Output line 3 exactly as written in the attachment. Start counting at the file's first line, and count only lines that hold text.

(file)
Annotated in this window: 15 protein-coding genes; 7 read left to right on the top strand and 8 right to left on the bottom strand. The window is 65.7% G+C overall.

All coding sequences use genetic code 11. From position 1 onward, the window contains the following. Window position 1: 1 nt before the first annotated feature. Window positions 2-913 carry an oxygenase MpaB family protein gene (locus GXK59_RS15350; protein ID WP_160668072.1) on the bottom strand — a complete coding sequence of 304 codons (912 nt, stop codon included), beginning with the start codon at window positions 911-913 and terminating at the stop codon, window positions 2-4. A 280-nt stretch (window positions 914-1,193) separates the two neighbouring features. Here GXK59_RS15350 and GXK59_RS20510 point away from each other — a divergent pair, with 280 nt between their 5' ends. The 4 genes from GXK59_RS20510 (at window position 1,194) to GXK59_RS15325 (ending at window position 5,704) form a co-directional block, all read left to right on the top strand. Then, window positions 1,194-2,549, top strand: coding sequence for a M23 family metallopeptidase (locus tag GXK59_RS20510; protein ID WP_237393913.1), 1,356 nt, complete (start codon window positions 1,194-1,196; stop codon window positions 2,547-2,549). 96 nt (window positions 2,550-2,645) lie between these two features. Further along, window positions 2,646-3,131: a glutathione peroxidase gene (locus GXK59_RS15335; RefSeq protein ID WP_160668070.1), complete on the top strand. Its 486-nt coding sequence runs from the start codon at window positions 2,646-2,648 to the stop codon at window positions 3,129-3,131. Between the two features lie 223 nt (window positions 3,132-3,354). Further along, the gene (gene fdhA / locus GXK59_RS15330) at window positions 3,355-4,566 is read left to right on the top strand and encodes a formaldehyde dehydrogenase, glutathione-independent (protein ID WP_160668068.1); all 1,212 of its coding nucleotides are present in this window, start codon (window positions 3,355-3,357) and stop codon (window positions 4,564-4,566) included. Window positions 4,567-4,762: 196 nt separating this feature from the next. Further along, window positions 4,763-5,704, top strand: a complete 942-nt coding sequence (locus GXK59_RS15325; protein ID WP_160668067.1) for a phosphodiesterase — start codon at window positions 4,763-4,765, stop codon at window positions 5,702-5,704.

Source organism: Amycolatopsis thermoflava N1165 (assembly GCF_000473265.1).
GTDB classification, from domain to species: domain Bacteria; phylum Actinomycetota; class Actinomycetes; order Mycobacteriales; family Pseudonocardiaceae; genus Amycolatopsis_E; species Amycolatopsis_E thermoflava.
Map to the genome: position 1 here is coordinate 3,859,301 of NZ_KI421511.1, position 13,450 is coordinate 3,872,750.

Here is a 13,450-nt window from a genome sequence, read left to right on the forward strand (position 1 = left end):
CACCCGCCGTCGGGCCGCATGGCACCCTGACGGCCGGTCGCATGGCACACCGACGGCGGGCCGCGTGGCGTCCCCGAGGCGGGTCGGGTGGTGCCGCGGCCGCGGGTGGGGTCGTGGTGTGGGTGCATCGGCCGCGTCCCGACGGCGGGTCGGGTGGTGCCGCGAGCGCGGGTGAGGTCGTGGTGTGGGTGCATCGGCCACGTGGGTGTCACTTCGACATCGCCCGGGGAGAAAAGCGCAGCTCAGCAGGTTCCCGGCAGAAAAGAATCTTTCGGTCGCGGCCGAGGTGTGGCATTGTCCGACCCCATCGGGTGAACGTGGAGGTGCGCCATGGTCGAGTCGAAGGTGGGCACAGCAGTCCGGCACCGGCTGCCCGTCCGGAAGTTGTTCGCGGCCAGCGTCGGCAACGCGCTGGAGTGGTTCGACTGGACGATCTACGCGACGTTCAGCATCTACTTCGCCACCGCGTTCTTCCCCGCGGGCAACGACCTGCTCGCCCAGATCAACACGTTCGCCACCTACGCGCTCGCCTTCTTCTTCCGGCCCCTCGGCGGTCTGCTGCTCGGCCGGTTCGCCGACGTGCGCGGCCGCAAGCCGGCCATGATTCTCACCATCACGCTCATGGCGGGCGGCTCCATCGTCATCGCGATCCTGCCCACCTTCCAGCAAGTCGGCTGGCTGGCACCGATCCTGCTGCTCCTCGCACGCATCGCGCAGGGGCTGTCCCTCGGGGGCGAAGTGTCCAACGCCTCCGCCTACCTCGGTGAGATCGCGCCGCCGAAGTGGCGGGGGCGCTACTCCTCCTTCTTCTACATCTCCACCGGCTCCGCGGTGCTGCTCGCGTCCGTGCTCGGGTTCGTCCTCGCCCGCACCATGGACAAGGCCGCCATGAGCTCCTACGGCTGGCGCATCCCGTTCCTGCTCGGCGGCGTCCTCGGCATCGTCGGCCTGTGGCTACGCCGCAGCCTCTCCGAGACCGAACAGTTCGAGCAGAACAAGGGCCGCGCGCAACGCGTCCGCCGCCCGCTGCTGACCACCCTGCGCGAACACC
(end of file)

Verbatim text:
Source organism: Amycolatopsis thermoflava N1165 (assembly GCF_000473265.1).